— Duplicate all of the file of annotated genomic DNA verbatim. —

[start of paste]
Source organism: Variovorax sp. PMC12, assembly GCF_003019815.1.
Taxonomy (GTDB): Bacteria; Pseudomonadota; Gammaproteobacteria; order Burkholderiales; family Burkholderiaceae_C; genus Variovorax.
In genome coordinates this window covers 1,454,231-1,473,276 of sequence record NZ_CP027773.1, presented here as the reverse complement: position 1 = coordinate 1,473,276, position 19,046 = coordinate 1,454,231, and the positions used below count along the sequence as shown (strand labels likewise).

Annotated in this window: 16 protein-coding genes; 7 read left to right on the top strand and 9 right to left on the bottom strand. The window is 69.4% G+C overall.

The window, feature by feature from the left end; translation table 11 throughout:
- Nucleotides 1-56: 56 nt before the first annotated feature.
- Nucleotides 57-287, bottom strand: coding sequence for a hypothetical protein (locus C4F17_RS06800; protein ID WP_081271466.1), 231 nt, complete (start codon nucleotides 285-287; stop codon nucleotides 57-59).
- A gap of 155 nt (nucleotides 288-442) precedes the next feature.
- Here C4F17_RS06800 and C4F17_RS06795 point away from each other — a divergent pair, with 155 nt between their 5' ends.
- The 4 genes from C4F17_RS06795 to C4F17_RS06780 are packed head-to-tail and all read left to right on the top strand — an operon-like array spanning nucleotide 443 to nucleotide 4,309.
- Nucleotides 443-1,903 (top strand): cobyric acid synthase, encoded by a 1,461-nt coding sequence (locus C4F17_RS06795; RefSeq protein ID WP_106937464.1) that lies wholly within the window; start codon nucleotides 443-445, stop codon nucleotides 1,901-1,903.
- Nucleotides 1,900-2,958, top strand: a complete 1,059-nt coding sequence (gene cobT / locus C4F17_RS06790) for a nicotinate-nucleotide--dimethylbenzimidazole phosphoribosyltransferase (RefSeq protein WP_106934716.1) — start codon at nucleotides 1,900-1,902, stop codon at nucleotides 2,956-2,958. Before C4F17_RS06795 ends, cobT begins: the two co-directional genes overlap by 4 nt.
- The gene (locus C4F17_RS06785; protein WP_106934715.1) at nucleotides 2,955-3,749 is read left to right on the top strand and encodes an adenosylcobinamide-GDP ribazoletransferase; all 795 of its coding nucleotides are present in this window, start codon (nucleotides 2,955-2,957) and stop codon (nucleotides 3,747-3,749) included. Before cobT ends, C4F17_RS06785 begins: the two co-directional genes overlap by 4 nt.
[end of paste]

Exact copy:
Source organism: Variovorax sp. PMC12, assembly GCF_003019815.1.
Taxonomy (GTDB): Bacteria; Pseudomonadota; Gammaproteobacteria; order Burkholderiales; family Burkholderiaceae_C; genus Variovorax.
In genome coordinates this window covers 1,454,231-1,473,276 of sequence record NZ_CP027773.1, presented here as the reverse complement: position 1 = coordinate 1,473,276, position 19,046 = coordinate 1,454,231, and the positions used below count along the sequence as shown (strand labels likewise).

Annotated in this window: 16 protein-coding genes; 7 read left to right on the top strand and 9 right to left on the bottom strand. The window is 69.4% G+C overall.

The window, feature by feature from the left end; translation table 11 throughout:
- Nucleotides 1-56: 56 nt before the first annotated feature.
- Nucleotides 57-287, bottom strand: coding sequence for a hypothetical protein (locus C4F17_RS06800; protein ID WP_081271466.1), 231 nt, complete (start codon nucleotides 285-287; stop codon nucleotides 57-59).
- A gap of 155 nt (nucleotides 288-442) precedes the next feature.
- Here C4F17_RS06800 and C4F17_RS06795 point away from each other — a divergent pair, with 155 nt between their 5' ends.
- The 4 genes from C4F17_RS06795 to C4F17_RS06780 are packed head-to-tail and all read left to right on the top strand — an operon-like array spanning nucleotide 443 to nucleotide 4,309.
- Nucleotides 443-1,903 (top strand): cobyric acid synthase, encoded by a 1,461-nt coding sequence (locus C4F17_RS06795; RefSeq protein ID WP_106937464.1) that lies wholly within the window; start codon nucleotides 443-445, stop codon nucleotides 1,901-1,903.
- Nucleotides 1,900-2,958, top strand: a complete 1,059-nt coding sequence (gene cobT / locus C4F17_RS06790) for a nicotinate-nucleotide--dimethylbenzimidazole phosphoribosyltransferase (RefSeq protein WP_106934716.1) — start codon at nucleotides 1,900-1,902, stop codon at nucleotides 2,956-2,958. Before C4F17_RS06795 ends, cobT begins: the two co-directional genes overlap by 4 nt.
- The gene (locus C4F17_RS06785; protein WP_106934715.1) at nucleotides 2,955-3,749 is read left to right on the top strand and encodes an adenosylcobinamide-GDP ribazoletransferase; all 795 of its coding nucleotides are present in this window, start codon (nucleotides 2,955-2,957) and stop codon (nucleotides 3,747-3,749) included. Before cobT ends, C4F17_RS06785 begins: the two co-directional genes overlap by 4 nt.